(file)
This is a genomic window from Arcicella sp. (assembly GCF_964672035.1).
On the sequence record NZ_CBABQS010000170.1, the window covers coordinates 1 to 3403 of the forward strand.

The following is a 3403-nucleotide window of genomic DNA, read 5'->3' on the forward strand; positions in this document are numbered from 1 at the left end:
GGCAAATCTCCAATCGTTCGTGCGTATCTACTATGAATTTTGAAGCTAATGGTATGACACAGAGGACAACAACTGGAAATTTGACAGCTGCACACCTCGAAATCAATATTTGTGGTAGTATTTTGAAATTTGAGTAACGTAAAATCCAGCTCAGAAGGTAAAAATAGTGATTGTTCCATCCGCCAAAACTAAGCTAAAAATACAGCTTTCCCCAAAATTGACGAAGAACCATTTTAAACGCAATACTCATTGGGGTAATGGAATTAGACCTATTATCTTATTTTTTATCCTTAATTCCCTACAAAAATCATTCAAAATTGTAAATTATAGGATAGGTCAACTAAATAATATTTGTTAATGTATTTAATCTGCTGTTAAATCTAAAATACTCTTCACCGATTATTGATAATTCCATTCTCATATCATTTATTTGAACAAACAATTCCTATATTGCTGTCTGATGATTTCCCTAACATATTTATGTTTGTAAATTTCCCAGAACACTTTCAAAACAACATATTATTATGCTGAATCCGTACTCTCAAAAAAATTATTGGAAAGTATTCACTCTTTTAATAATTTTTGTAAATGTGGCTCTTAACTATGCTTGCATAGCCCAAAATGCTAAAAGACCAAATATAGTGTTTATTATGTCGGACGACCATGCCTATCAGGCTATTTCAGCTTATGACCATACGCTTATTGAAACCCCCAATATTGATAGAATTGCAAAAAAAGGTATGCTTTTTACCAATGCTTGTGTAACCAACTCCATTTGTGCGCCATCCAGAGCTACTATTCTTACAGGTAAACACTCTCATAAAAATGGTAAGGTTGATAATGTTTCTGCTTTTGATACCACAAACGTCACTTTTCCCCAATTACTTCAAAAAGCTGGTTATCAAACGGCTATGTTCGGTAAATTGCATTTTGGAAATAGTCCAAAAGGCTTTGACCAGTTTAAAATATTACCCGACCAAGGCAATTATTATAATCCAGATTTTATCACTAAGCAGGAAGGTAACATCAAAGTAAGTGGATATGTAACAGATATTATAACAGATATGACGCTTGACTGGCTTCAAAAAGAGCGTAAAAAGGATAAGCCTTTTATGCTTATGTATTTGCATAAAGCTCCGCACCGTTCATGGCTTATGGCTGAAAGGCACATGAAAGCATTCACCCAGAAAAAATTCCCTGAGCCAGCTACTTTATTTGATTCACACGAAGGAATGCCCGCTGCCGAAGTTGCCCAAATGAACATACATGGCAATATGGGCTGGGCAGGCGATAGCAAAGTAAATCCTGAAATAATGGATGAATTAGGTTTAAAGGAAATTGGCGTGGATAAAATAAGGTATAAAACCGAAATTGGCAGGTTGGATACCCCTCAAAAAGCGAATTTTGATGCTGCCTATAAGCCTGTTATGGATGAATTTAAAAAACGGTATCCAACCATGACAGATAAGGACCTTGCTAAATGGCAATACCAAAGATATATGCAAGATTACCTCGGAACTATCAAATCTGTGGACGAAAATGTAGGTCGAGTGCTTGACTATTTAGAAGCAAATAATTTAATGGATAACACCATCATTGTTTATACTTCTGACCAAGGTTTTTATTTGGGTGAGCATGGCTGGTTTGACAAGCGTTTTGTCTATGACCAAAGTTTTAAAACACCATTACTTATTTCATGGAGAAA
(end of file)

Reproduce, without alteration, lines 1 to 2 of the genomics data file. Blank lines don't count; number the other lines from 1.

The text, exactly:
This is a genomic window from Arcicella sp. (assembly GCF_964672035.1).
On the sequence record NZ_CBABQS010000170.1, the window covers coordinates 1 to 3403 of the forward strand.